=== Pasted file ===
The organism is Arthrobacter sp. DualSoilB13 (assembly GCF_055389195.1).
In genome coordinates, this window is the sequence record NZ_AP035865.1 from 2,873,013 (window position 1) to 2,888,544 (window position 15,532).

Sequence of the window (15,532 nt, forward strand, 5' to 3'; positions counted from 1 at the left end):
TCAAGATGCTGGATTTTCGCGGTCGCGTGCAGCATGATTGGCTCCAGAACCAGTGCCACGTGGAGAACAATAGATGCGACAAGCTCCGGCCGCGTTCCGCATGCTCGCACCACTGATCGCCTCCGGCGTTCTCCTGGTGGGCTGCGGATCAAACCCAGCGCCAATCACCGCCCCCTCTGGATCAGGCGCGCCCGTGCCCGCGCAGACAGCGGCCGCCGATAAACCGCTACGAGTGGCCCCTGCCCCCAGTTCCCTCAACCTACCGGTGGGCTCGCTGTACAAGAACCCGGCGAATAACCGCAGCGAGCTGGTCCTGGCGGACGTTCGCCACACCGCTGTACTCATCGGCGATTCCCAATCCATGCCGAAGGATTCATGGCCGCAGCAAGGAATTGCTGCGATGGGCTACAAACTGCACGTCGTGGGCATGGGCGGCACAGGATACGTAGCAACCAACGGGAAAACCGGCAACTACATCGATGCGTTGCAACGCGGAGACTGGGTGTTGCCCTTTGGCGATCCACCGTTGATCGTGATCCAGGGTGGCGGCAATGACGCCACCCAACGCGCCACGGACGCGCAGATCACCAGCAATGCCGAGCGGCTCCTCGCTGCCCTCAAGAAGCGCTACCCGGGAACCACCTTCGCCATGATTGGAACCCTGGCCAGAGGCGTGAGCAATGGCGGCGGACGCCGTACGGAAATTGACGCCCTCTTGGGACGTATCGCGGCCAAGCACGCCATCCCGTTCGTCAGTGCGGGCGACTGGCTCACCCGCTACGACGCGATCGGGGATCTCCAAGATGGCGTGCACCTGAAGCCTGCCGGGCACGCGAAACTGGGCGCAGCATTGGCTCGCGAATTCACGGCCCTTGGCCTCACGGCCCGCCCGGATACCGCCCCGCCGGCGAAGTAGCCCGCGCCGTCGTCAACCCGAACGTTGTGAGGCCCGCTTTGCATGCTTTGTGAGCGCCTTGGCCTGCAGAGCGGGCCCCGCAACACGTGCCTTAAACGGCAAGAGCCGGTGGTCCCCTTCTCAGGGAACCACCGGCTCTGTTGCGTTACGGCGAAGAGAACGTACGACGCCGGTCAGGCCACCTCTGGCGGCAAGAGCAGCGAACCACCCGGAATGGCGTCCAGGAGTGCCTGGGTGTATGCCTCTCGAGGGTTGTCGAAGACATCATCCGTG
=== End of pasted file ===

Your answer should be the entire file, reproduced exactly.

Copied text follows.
The organism is Arthrobacter sp. DualSoilB13 (assembly GCF_055389195.1).
In genome coordinates, this window is the sequence record NZ_AP035865.1 from 2,873,013 (window position 1) to 2,888,544 (window position 15,532).

Sequence of the window (15,532 nt, forward strand, 5' to 3'; positions counted from 1 at the left end):
TCAAGATGCTGGATTTTCGCGGTCGCGTGCAGCATGATTGGCTCCAGAACCAGTGCCACGTGGAGAACAATAGATGCGACAAGCTCCGGCCGCGTTCCGCATGCTCGCACCACTGATCGCCTCCGGCGTTCTCCTGGTGGGCTGCGGATCAAACCCAGCGCCAATCACCGCCCCCTCTGGATCAGGCGCGCCCGTGCCCGCGCAGACAGCGGCCGCCGATAAACCGCTACGAGTGGCCCCTGCCCCCAGTTCCCTCAACCTACCGGTGGGCTCGCTGTACAAGAACCCGGCGAATAACCGCAGCGAGCTGGTCCTGGCGGACGTTCGCCACACCGCTGTACTCATCGGCGATTCCCAATCCATGCCGAAGGATTCATGGCCGCAGCAAGGAATTGCTGCGATGGGCTACAAACTGCACGTCGTGGGCATGGGCGGCACAGGATACGTAGCAACCAACGGGAAAACCGGCAACTACATCGATGCGTTGCAACGCGGAGACTGGGTGTTGCCCTTTGGCGATCCACCGTTGATCGTGATCCAGGGTGGCGGCAATGACGCCACCCAACGCGCCACGGACGCGCAGATCACCAGCAATGCCGAGCGGCTCCTCGCTGCCCTCAAGAAGCGCTACCCGGGAACCACCTTCGCCATGATTGGAACCCTGGCCAGAGGCGTGAGCAATGGCGGCGGACGCCGTACGGAAATTGACGCCCTCTTGGGACGTATCGCGGCCAAGCACGCCATCCCGTTCGTCAGTGCGGGCGACTGGCTCACCCGCTACGACGCGATCGGGGATCTCCAAGATGGCGTGCACCTGAAGCCTGCCGGGCACGCGAAACTGGGCGCAGCATTGGCTCGCGAATTCACGGCCCTTGGCCTCACGGCCCGCCCGGATACCGCCCCGCCGGCGAAGTAGCCCGCGCCGTCGTCAACCCGAACGTTGTGAGGCCCGCTTTGCATGCTTTGTGAGCGCCTTGGCCTGCAGAGCGGGCCCCGCAACACGTGCCTTAAACGGCAAGAGCCGGTGGTCCCCTTCTCAGGGAACCACCGGCTCTGTTGCGTTACGGCGAAGAGAACGTACGACGCCGGTCAGGCCACCTCTGGCGGCAAGAGCAGCGAACCACCCGGAATGGCGTCCAGGAGTGCCTGGGTGTATGCCTCTCGAGGGTTGTCGAAGACATCATCCGTG